College and Beyond

For many individuals with neuromuscular diseases, finding a meaningful career can make for a richer, more independent life

posted on October 8, 2015 - 9:47am
Going from being a high school or college student to an independent, working adult can be challenging for almost anyone. But for individuals who live with neuromuscular diseases, the transition into the workforce can be especially overwhelming.  But young adults in the MDA community who have successfully made this employment leap agree that the rewards of meaningful work are worth the...

Voc Rehab fuels the way to employment

posted on November 1, 2008 - 9:41am
QUEST Vol. 15, No. 6
Like a pit crew, vocational rehabilitation services (Voc Rehab or VR) help people with disabilities put the pedal to the metal and screech off toward their employment goals. Third-grade teacher Angela Wrigglesworth, who has type 2 spinal muscular atrophy, is a good example. She says her health, happiness and well-being are a direct result of VR’s help.

Former National Goodwill Ambassador receives MDA's top award

posted on November 1, 2007 - 4:16pm
QUEST Vol. 14, No. 6
As a 6-year-old in the first grade, Mike Neufeldt used an orange Pony scooter to keep up with classmates on the playground and in gym class. After attending an MDA Harley-Davidson event, where one of the drivers gave him some decals, Neufeldt proudly plastered the company’s bar and shield on the back of his ride, and when kids inevitably asked if Harley-Davidson had made his scooter, Neufeldt...
posted on July 1, 2007 - 11:24am
QUEST Vol. 14, No. 4
Preparing for and selecting colleges when you have neuromuscular disease is the subject of two Quest articles in the July-August 2007 issue: “The College Game" and “Want to Go to College?” For other Quest articles on college, see “College and Beyond.” General Resources
posted on July 1, 2007 - 11:01am
QUEST Vol. 14, No. 4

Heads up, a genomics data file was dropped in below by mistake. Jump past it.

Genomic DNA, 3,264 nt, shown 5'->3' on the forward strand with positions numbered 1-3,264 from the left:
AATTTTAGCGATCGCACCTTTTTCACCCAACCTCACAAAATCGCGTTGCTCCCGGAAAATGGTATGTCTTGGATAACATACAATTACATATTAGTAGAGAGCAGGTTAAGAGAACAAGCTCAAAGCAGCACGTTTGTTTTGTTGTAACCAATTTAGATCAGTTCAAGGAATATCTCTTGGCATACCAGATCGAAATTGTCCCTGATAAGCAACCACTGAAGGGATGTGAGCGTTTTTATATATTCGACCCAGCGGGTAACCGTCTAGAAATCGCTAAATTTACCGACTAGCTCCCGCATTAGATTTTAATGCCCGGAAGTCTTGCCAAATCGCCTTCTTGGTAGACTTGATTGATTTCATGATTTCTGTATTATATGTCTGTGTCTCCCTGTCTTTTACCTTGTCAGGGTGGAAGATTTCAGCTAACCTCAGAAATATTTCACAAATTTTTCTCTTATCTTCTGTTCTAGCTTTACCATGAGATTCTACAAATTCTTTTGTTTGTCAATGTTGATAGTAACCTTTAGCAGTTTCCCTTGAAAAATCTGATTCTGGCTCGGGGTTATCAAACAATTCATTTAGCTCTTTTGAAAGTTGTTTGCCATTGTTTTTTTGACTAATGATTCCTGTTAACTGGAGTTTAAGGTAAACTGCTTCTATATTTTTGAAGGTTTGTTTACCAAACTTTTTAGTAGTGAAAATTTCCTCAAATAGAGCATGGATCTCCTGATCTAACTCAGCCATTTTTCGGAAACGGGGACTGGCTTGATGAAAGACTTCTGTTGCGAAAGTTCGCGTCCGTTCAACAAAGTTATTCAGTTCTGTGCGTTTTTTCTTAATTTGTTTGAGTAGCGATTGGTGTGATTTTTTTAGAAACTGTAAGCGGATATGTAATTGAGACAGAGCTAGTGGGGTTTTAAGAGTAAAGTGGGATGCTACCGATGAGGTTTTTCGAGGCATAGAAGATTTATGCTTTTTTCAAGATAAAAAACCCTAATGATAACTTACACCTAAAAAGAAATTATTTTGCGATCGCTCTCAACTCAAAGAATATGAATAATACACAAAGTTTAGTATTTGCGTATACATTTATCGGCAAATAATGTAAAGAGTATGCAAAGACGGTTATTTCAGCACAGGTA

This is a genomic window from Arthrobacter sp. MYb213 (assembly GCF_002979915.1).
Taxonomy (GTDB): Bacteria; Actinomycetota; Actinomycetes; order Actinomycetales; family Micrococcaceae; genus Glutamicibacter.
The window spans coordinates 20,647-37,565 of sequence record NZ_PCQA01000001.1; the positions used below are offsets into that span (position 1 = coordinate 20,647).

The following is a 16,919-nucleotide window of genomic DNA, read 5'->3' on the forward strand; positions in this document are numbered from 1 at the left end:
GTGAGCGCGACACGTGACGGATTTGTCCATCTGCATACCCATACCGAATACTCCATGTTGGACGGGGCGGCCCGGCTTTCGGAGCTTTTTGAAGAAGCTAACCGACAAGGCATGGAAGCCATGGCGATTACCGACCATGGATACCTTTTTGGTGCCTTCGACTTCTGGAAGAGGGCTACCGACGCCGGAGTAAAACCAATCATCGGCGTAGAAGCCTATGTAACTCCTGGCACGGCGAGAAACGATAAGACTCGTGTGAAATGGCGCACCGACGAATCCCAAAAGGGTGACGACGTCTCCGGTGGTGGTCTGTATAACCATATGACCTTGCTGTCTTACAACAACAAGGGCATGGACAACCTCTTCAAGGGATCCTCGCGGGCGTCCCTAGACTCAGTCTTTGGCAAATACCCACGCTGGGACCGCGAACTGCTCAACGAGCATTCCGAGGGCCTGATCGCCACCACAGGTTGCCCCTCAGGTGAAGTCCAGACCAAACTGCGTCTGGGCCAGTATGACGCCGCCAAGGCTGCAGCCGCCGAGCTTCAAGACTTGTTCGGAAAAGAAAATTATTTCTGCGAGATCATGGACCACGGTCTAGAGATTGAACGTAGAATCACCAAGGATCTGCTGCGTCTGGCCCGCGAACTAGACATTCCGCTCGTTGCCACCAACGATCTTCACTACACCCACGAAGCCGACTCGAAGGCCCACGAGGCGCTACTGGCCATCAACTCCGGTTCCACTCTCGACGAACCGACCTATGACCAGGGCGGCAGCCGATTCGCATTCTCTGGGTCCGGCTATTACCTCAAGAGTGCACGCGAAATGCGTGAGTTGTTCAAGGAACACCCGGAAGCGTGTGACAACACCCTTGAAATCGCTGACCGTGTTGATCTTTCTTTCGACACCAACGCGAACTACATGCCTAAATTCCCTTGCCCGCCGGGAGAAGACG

As one of the first users of Prodigy and America Online (AOL), I was a pioneer on the Internet. In the early 1990s, I was writing e-mails to my friends, participating in chat rooms and instant messaging conversations, browsing the World Wide Web, and downloading all kinds of cool stuff in the comfort of my own living room. Moreover, the timing couldn’t have been better, because I had just...

Finding the right school for you

posted on July 1, 2007 - 10:02am
QUEST Vol. 14, No. 4
For many, going to college is part of their game plan in life. But when muscle disease also is part of the game, there are disability-specific issues to consider when choosing the right college. This article and "Want to Go to College?" provide tips about college application and selection to help make the whole process a little more accessible, and lead you to a winning finish. Eyes wide open

High school strategies can make it possible

posted on July 1, 2007 - 10:02am
QUEST Vol. 14, No. 4
So you think you want to go to college. Or maybe you haven’t quite made up your mind, but at least you haven’t ruled out the possibility of continuing your education after high school graduation. If college is even a blip on your educational radar, take steps right now to keep your options open later. And if you’ve already decided to go on to college, these tips will help make the process easier...
posted on March 1, 2007 - 10:16am
QUEST Vol. 14, No. 2
This list provides a good starting point for finding information and answers to questions pertaining to education — preschool through college — for students with disabilities. You’ll also find some information about arts, travel, internship and mentoring programs for children and youth.